A young boy is at the candy store and hands the retailer a candy bar costing $.95. The boy decides he wants to buy six candy bars instead, five candy bars more than one candy bar, so the price is $5.70. The boy tells the retailer he doesn't have $5.70, but that he will have the money in three years and then pay the retailer, with interest for the deferment of payment. The retailer agrees to the transaction. When the boy returns in three years, he pays the retailer only $.95! Why did the boy offer only $.95, when he owed $5.70 plus interest? Because the boy told the retailer that his father told him there's no difference between $.95 and $5.70 with interest!


The Essence of Productivity

The following will illustrate how net (new) investment (productivity increases) took place before medium of exchange - during the hunter-gatherer period - while also illustrating how such net (new) investments spurred trade between separated communities. We will then insert into the hunter-gatherer period a central bank, examining the central bank's deleterious effects on productivity. 


In order to build a new fishing implement...a fishing net for capturing greater amounts of fish per attempt...a community would need to spend less time foraging for food while the fishing net was being built. Less time spent foraging for food = less consumption of food = savings; and time spent on the production of the new fishing net = investment for the future; present consumption has been saved (diminished) for investment, investment being the same thing as greater future consumption.

Result when the fishing net is completed: Thanks to a sacrifice in present consumption in order to build the fishing net, Tribe A now can increase its consumption of fish, resulting in a net increase of food intake, even when one factors in the time now spent in repairing the fishing net, called depreciation costs in the modern economy.

In modern economies where money is the entity saved (not saved time searching for food, as in the example above), the lure for such savings is interest. In the example above, the lure was the fish, that is catching more fish per attempt.

Tribe A saved more by looking for food less, placing that saved time into creating a net that would increase the catch of fish. We can say that Tribe A has a greater productive edge than does Tribe B, whose members are still using sharpened sticks to catch fish--very laborious and relatively unproductive.


Now Tribe A decides, due to its higher productivity/wealth, it can afford to save more time, adding this saved time to the saved time it used for making fishing nets, and build a boat that will allow their nets to catch even more fish. Being busy building boats, Tribe A teaches Tribe B to build the nets--a less productive venture than the new boat-building venture is. Tribe A's greater productivity thanks to fishing boats (and greater wealth thanks to fishing boats) allows for more children, increasing the tribe's population, allowing for a larger labor supply in the near future that will be available for procuring other innovative, labor-saving inventions.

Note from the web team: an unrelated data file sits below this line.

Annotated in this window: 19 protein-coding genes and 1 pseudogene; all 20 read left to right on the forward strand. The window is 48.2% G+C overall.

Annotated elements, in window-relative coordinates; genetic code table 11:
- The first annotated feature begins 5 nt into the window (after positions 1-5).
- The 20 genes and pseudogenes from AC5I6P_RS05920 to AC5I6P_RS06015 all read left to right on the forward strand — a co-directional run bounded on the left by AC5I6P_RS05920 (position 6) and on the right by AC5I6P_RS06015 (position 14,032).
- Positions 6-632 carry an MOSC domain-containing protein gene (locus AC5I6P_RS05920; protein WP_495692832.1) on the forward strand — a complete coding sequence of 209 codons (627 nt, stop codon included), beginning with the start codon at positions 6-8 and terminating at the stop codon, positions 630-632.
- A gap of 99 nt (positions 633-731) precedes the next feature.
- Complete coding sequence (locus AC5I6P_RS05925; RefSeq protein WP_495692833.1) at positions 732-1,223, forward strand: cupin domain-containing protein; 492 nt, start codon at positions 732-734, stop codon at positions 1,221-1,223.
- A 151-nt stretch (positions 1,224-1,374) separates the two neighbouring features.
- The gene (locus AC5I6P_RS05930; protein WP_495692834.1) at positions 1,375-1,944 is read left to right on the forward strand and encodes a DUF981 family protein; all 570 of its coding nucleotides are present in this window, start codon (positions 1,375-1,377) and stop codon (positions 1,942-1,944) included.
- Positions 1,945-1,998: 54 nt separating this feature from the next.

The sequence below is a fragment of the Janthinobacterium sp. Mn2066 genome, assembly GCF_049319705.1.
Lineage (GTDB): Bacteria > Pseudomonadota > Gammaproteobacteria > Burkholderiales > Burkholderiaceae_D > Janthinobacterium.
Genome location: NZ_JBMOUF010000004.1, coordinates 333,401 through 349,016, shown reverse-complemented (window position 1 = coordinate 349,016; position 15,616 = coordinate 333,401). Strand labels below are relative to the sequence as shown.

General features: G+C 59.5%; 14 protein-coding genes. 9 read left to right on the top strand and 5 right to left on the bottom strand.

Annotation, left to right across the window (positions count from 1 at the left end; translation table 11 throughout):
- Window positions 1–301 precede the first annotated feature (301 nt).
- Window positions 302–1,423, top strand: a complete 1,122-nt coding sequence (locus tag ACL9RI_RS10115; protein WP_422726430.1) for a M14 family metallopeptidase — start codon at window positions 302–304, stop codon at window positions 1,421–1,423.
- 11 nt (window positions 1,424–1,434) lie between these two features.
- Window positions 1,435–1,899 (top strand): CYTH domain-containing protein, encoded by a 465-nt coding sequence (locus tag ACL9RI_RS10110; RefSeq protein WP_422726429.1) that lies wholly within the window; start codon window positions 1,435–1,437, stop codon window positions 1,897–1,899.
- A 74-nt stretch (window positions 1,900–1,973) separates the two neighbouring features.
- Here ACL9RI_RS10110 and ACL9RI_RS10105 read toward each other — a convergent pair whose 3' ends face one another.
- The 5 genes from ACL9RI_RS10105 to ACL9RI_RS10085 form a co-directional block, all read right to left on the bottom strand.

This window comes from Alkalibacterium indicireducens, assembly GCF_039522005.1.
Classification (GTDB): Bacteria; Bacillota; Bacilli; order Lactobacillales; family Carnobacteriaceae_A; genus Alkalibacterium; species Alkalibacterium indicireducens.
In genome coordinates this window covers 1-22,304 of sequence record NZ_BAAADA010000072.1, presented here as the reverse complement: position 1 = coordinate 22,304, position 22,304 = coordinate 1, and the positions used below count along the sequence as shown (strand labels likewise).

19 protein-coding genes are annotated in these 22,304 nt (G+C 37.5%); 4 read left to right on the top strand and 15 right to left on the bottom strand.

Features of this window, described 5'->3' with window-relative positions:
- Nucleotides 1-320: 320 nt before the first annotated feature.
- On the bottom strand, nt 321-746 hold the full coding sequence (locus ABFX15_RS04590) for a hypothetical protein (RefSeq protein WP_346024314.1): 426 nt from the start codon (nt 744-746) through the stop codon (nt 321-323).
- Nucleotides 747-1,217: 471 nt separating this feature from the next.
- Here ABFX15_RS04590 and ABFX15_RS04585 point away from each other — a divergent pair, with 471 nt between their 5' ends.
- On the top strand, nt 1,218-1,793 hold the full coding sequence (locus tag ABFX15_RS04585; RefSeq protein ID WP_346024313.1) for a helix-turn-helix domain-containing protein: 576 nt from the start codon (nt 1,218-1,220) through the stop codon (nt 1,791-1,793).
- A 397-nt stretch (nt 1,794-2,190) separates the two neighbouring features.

Now imagine that a central bank enters the picture and instructs Tribe A to construct less productive (less needed) tables and chairs instead of the critically needed and more productive fishing net. Well, not only has Tribe A wasted precious time, it now consumes less food. A table and chairs are consumption-based wasteful goods, while a fishing net is a new and critical capital good investment in the future greater abundance in food.
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1. Capital, Karl Marx, p.27, 1867.

2. Marxism: Philosophy and Economics, Thomas Sowell, p.109, 1985.

3. The Poverty of Philosophy, Karl Marx, p. 109 (takes into account the changes and corrections introduced by Marx into the copy presented to N. Utina in 1876), 1847.

4. Marxism: Philosophy and Economics, Thomas Sowell, p.56, 1985.


6. The Poverty of Philosophy, Karl Marx, p. 133 (takes into account the changes and corrections introduced by Marx into the copy presented to N. Utina in 1876), 1847.


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Addendum: Formulated on February 25, 2014, 10:30 AM EST

Proof that Marx's Law of Value (which posits that labor is the sole source of value, imputing that value into commodities) is in error:

If all the machines created throughout the history of man were to have been kept within the confines of the minds of their creators, that is never manufactured, would such machines be imputed with value in a Marxist sense? Yes, they should equal the potential value of their labor derived essence.

Now, since actual labor is required for there to be potential value, and there is no actual labor to speak of, then the potential imputation of labor value into machines/commodities is zero, and therefore Marx’s Law of Value is in error.

In fact, the proof affirms that imputation of a commodity's value can't be anything physical (objective), it must be subjective...that is in the mind of the observer.